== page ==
Are animal crackers that depict animals such as swine, lions, and camels treif?
Not because of its shape.
The laws of kashrus are concerned (in the case of cookies) with the ingredients and processing of the food. The shape is [literally] immaterial to this set of concerns and therefore does not affect the status of the cookie as edible according to Jewish law or not.
Also notable is the fact that the term "treif(a)" to refer to anything other than an animal whose life expectancy due to a wound is shorter than 12 months is somewhat of a misnomer.
Even food that is made to resemble non-kosher food can be kosher; see, for example, the hechshers on fake bacon bits, fake crab, Morningstar Farms fake sausage, etc. If these foods are still kosher, how much the more so for animal crackers which are clearly not actual animals?
(For reasons of marit ayin (giving the wrong impression), however, you should be careful in how you serve the convincing fakes.)
Technically, shape does not determine kashrus. An lion shaped animal cracker is not a lion, just some wheat in the shape of a lion (it's like saying that one who eats cookies in the shape of a person is commiting cannibalism).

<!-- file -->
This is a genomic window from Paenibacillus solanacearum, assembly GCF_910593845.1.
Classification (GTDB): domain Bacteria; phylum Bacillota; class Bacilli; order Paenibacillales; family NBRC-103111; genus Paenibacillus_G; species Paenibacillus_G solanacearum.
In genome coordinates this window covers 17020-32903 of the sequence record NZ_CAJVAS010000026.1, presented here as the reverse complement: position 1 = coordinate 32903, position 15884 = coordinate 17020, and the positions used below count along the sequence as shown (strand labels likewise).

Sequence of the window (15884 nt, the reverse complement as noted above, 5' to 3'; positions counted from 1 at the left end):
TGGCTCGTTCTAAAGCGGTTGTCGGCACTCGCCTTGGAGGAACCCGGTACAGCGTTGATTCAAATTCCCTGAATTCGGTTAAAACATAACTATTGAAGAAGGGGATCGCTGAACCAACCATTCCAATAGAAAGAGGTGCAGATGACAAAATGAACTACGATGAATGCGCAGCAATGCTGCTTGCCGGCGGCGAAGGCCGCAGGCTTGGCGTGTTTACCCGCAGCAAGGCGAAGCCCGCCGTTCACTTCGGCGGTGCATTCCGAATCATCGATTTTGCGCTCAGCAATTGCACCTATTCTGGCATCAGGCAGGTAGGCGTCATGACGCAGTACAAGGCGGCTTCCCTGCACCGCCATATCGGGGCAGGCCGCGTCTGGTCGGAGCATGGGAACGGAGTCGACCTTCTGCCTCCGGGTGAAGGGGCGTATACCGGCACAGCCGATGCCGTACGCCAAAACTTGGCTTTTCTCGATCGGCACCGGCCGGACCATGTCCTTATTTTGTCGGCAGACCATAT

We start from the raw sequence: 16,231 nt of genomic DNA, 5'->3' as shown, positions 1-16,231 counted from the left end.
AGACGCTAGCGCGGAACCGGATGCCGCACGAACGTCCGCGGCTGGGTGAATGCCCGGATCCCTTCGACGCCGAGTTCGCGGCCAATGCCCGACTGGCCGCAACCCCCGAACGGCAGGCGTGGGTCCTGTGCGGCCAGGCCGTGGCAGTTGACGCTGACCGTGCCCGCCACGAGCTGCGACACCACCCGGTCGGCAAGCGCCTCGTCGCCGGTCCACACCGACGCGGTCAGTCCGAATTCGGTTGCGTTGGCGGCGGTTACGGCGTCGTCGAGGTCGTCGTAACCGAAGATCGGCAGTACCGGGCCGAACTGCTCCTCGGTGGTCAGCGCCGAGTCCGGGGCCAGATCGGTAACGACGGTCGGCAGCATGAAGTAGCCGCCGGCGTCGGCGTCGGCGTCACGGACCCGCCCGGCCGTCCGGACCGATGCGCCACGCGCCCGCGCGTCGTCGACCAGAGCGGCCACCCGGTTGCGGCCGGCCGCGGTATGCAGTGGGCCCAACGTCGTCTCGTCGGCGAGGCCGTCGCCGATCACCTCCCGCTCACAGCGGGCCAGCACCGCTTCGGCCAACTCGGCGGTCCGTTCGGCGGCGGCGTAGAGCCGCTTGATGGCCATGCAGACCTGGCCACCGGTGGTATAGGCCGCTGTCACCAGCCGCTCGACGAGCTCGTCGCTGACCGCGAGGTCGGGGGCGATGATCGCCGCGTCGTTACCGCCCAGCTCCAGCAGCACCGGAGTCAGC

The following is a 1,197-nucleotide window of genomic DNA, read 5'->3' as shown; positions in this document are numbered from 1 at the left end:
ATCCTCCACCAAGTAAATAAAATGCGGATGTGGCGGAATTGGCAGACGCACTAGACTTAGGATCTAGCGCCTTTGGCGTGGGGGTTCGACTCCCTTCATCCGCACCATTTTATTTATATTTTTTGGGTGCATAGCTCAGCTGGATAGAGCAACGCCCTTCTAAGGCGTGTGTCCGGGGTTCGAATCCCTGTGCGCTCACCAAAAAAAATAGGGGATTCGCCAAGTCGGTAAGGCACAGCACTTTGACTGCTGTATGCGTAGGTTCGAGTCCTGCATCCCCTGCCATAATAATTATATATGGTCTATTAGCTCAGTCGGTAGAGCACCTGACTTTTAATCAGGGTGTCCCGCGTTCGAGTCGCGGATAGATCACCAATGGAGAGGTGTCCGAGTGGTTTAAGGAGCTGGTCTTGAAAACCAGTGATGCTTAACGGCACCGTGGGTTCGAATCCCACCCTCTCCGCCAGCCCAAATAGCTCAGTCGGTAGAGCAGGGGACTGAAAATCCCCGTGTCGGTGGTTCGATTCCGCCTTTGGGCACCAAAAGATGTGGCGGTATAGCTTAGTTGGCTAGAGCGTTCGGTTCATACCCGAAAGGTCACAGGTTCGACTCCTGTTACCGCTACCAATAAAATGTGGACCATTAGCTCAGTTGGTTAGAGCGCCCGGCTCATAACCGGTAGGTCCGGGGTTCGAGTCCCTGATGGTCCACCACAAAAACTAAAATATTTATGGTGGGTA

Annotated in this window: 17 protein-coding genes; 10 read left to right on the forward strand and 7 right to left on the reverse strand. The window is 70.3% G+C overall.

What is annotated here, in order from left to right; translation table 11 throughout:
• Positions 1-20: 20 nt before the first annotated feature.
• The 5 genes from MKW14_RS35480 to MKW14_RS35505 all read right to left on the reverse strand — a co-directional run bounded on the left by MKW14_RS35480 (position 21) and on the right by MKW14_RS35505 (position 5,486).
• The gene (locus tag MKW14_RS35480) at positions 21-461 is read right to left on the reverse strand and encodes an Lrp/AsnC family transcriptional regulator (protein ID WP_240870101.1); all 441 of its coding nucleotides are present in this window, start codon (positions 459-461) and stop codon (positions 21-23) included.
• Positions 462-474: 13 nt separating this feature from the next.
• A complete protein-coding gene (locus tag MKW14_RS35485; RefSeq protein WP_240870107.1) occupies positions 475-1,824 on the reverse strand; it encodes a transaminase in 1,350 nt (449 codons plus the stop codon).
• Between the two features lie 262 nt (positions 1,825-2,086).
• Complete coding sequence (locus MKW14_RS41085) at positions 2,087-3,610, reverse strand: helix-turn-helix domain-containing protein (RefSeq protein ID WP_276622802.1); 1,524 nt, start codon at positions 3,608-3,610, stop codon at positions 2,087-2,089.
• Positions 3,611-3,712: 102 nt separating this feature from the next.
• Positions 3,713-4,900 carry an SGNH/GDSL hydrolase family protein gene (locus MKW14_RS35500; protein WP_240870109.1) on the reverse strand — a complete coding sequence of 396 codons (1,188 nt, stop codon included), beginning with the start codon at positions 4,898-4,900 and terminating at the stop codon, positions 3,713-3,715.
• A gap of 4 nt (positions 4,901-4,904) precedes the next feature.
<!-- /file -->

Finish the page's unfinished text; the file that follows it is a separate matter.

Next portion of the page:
However, according to Kabbalah, non-kosher animals come from the three impure klippos (shells). Therefore, The Lubavitcher Rebbe and here (a long interview on this subject is also here) made a campaign against having children seeing pictures of not-kosher animals as they are growing up. Therefore, perhaps one should avoid giving children such cookies, not because of kashrus.
Although the confection itself might be Kosher, I would not drink it with milk lest I make light of a mitzvah or diminish the importance of its underlying ethical precept.